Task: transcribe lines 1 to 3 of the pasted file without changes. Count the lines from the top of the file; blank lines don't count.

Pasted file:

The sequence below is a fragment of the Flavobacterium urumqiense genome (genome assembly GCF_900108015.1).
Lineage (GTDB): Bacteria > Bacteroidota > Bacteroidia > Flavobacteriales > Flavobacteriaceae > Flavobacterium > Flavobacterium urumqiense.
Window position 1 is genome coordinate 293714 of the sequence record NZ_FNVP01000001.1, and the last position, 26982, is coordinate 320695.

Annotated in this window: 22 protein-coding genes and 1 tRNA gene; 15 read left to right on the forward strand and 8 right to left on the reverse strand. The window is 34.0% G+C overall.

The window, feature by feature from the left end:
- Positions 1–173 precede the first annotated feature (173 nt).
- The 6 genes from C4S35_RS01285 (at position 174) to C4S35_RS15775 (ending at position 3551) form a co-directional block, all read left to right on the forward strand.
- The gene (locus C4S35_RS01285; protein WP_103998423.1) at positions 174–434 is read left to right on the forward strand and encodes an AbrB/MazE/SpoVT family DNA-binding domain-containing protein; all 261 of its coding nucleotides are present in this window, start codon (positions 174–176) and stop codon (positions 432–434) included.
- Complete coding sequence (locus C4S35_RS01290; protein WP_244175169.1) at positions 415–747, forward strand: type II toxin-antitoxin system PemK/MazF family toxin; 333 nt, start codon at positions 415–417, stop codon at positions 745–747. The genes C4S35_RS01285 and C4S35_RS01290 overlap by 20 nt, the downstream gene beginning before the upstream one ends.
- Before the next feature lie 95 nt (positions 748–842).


The sequence below is a fragment of the Flavobacterium urumqiense genome (genome assembly GCF_900108015.1).
Lineage (GTDB): Bacteria > Bacteroidota > Bacteroidia > Flavobacteriales > Flavobacteriaceae > Flavobacterium > Flavobacterium urumqiense.
Window position 1 is genome coordinate 293714 of the sequence record NZ_FNVP01000001.1, and the last position, 26982, is coordinate 320695.